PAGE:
Hayden Haynes, Indigenous Antler & Stone Carver from Perrysburg, New York (US)
Shaping and carving antlers (and bone) is a practice that has been done for centuries upon centuries across the world. Today, the art of antler carving is quite different from the utilitarian objects (tools, awls, hooks, etc.) made long ago by the Iroquois people.
I belong to the Seneca Deer Clan and live on the Cattaraugus Reservation.
When I was about 9 or 10, my aunt gave me a Dremel power tool for my birthday. She explained that I could make things with it. I never used it because I didn't know how, and I didn't know what to make. But I kept that Dremel with me as I grew up. In my early 20s, I would frequent the Seneca-Iroquois National Museum in Salamanca, NY. I was fascinated by the carvings on display. I was inspired by works by Stan Hill, Sr., Norman Jimerson, and Wayne Skye to name a few. That is when my interest in carving began.
At that same time, I was into really into hunting, so I had a lot of antlers lying around. One day I pulled out the Dremel tool my aunt gave me and began experimenting with antler carving. That was about 15 years ago.
At first, I was carving simple eagle heads and other things that I based off the carvings I saw at the museum. This gave me a guide on how to shape different pieces. Once I became skilled at using a Dremel, I began carving with a Foredom tool. This enabled me to take my skills and execution to a different level because of the high quality and minimal vibration in the Foredom hand pieces.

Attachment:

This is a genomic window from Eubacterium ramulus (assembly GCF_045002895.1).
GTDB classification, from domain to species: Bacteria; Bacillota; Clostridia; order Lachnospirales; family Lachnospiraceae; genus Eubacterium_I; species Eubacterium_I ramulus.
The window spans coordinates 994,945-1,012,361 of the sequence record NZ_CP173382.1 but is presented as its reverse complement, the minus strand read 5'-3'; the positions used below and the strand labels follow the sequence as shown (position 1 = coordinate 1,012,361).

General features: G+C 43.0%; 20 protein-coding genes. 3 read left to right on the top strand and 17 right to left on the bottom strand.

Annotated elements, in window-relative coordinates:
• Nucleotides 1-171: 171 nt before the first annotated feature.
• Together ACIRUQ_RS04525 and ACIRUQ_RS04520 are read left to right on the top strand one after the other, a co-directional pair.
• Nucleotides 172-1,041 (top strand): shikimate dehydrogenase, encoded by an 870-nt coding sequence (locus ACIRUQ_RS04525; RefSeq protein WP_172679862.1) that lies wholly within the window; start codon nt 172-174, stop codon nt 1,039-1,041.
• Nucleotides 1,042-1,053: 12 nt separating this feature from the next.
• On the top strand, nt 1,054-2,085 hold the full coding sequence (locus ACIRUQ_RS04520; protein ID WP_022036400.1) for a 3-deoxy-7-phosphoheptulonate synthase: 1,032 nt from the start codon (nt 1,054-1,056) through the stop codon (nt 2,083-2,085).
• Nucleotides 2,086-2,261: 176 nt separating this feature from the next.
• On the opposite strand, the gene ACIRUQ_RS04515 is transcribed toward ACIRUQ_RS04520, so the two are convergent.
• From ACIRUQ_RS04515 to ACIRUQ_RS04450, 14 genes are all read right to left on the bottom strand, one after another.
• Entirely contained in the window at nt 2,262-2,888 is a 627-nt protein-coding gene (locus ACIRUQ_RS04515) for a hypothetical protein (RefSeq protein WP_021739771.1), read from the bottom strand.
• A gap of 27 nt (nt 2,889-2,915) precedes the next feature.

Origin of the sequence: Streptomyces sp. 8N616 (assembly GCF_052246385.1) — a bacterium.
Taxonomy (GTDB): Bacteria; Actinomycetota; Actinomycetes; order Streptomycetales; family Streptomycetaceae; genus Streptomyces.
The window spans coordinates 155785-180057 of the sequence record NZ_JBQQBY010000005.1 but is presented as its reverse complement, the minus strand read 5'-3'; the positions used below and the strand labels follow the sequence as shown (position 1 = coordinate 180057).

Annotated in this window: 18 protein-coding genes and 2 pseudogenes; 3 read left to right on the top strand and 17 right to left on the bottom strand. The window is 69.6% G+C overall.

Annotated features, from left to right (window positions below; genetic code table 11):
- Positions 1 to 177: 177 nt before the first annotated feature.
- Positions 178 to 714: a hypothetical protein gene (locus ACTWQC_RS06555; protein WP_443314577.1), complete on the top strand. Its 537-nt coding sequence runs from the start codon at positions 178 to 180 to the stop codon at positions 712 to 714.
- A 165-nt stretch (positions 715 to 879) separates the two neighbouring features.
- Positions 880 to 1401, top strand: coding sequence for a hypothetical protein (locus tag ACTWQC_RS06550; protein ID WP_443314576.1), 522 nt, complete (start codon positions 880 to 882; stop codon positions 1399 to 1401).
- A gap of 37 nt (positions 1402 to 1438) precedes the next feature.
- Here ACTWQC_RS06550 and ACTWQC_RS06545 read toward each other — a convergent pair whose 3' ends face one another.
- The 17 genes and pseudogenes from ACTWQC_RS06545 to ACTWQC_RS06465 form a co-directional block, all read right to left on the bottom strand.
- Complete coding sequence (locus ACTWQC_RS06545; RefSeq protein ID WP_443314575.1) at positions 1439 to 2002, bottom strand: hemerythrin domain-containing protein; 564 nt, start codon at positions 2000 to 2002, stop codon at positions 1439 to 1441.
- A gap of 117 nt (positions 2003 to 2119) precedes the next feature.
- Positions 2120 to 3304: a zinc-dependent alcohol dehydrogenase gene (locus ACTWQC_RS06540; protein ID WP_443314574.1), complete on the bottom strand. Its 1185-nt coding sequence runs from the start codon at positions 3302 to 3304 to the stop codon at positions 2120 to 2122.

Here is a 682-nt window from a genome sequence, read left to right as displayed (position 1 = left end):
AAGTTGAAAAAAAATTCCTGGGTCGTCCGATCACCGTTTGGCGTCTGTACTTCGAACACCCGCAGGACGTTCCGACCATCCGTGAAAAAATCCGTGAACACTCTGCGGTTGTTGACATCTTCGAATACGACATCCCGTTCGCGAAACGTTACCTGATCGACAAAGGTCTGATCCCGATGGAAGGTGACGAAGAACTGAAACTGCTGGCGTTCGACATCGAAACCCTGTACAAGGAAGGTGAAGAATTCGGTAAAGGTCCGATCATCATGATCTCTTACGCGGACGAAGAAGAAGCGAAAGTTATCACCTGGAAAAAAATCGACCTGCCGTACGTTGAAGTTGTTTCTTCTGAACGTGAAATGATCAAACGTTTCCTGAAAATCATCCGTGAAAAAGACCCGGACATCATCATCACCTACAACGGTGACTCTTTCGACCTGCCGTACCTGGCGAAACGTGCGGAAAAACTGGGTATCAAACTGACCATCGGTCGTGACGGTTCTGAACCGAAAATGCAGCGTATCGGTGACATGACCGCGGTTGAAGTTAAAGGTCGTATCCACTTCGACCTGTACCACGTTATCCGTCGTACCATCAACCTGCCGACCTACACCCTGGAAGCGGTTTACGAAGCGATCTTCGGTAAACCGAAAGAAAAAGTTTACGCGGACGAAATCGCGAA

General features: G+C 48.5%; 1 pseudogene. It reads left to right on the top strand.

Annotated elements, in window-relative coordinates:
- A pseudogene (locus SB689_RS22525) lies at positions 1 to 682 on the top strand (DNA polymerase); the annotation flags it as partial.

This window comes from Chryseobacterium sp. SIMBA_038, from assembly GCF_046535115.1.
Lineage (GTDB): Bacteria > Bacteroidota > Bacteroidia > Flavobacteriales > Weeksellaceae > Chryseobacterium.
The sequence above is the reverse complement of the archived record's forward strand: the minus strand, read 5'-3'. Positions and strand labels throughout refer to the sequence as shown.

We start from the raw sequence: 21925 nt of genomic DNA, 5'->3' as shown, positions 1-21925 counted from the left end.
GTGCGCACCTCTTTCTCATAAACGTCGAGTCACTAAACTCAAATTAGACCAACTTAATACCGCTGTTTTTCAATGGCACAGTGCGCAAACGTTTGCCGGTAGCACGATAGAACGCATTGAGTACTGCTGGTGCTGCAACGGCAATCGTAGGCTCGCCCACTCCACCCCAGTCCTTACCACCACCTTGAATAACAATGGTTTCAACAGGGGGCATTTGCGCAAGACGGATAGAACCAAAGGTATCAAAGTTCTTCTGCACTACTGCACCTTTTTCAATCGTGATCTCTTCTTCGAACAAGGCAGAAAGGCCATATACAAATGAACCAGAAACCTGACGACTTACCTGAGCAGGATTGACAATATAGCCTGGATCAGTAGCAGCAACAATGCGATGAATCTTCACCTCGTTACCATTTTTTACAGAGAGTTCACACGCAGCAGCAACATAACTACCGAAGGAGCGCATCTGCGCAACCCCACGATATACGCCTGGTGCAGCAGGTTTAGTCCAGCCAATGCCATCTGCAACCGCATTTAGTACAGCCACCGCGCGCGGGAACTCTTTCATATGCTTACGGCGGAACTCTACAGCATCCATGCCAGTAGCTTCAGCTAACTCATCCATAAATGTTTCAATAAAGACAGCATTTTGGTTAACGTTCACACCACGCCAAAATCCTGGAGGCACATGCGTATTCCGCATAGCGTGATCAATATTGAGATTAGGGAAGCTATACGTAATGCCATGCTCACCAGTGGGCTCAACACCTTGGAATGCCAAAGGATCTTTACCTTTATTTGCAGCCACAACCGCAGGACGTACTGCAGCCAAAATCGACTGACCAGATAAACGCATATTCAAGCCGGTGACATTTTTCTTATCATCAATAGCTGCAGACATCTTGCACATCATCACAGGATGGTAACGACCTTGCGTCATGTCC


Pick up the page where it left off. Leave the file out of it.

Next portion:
Today my carvings continue to evolve. I aim to create works that are different from what has already been done by Native carvers, both past and present. I am constantly honing my relief carving skills and my portrait carving skills and generating new ideas and pieces never before seen in antler carving. Additionally, I am incorporating more and brighter colors into antler work. This is a somewhat foreign idea to traditional antler carving, but to advance the art and make what I do unique, it is something I feel good about doing.
One of the most common questions people ask me is, “How long did it take you to learn how to carve?” My answer is the same every time, “I am still learning.”
Nya weh (Thank you) for reading.~ Hayden Haynes